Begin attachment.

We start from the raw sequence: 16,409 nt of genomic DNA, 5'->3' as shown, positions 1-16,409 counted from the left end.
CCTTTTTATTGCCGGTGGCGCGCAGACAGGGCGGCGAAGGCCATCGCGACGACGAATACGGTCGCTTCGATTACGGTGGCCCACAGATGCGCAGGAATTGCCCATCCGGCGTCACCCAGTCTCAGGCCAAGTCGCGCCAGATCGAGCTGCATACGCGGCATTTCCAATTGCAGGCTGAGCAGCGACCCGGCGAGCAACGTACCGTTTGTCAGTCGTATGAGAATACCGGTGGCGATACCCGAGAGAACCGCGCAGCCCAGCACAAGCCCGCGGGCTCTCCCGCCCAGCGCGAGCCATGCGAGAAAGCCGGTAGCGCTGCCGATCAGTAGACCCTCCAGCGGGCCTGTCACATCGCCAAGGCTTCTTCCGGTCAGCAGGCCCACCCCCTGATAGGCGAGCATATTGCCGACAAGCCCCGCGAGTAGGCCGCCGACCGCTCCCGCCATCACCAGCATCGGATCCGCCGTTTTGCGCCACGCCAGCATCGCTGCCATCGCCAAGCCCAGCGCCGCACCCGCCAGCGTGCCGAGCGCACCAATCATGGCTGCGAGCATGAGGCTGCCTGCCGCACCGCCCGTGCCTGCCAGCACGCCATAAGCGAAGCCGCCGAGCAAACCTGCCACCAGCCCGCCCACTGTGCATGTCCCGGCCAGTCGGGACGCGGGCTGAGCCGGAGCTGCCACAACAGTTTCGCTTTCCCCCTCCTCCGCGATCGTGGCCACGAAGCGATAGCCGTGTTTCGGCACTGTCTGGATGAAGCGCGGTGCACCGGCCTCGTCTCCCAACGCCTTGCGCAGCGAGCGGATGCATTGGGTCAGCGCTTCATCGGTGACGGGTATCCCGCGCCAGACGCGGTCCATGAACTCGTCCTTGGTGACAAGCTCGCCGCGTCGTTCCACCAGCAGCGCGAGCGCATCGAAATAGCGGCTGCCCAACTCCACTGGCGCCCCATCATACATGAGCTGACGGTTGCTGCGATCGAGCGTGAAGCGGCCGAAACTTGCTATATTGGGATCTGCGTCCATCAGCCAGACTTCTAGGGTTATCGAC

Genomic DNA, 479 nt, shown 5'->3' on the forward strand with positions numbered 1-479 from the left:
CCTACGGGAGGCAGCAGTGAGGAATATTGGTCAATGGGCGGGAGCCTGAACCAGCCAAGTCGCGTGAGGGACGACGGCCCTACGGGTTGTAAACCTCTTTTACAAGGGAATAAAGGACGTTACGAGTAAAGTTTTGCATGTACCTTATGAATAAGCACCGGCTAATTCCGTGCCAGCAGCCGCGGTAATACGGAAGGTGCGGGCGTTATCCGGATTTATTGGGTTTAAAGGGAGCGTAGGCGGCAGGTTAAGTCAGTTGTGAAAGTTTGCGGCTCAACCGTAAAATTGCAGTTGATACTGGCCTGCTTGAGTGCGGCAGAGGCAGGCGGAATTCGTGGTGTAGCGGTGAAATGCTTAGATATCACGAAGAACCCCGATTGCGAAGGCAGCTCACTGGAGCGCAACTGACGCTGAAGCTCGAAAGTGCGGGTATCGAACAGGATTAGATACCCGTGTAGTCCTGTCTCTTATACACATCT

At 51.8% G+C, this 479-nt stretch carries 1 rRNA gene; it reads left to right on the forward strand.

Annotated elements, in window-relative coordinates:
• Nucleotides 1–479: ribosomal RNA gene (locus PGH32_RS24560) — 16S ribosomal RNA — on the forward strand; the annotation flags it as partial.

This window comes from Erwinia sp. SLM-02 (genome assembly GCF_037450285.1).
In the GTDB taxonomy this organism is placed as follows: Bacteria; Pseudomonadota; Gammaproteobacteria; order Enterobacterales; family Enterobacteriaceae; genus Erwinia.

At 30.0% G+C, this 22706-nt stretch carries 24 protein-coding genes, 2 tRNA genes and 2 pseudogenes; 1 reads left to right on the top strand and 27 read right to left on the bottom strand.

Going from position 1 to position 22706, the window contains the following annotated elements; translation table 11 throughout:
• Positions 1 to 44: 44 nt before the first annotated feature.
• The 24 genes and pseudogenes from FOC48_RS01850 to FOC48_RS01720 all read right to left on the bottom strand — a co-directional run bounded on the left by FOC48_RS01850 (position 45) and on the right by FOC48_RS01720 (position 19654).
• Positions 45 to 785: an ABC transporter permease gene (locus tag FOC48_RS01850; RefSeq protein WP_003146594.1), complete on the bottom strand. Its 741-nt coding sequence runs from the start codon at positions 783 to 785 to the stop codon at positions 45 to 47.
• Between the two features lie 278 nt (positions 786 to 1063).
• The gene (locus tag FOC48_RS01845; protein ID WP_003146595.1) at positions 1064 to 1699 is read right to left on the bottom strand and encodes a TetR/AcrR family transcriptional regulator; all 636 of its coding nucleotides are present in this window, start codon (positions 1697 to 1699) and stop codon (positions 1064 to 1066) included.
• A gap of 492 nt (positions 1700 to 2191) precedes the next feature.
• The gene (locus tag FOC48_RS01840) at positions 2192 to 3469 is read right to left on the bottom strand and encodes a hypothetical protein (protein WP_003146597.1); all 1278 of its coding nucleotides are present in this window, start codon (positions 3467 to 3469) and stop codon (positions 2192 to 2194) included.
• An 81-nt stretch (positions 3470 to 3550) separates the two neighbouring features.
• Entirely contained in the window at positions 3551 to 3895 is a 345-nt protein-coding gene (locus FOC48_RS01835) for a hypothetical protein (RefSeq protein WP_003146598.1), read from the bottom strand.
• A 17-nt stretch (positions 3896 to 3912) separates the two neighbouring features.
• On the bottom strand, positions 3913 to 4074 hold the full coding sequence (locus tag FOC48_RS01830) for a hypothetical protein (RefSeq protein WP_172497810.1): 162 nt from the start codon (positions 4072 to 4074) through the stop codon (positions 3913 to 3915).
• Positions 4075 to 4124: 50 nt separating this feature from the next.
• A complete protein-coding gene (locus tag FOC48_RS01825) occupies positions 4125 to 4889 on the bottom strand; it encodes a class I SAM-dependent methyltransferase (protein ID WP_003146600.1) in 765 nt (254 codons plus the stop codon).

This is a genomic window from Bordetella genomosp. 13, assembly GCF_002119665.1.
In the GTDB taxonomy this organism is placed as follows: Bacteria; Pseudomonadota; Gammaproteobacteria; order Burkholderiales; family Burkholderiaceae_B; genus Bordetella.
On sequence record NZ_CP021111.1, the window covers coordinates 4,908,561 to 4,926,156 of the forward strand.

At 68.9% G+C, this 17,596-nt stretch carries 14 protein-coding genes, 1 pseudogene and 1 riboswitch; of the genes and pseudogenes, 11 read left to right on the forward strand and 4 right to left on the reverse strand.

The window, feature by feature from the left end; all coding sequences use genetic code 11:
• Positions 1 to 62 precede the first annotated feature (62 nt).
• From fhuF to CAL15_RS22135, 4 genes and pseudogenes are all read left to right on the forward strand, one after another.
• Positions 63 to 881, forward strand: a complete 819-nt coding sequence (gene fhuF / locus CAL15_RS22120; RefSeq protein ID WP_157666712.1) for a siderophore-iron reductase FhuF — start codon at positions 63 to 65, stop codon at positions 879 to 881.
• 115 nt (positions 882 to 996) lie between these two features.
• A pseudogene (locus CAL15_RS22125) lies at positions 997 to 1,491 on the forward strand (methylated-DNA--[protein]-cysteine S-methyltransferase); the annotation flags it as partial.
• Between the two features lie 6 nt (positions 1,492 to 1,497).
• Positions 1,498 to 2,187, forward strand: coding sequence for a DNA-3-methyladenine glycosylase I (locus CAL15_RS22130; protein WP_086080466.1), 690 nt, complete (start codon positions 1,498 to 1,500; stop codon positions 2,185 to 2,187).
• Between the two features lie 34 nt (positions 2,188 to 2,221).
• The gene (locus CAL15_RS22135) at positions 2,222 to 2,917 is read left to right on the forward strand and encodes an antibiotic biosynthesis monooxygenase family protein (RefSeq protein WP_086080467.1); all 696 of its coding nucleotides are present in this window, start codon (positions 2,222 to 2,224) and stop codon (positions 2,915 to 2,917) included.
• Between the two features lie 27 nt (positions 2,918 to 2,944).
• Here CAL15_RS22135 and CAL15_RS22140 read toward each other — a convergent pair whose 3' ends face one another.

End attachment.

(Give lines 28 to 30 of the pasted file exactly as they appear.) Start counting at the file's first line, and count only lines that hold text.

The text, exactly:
At 68.9% G+C, this 17,596-nt stretch carries 14 protein-coding genes, 1 pseudogene and 1 riboswitch; of the genes and pseudogenes, 11 read left to right on the forward strand and 4 right to left on the reverse strand.

The window, feature by feature from the left end; all coding sequences use genetic code 11:
• Positions 1 to 62 precede the first annotated feature (62 nt).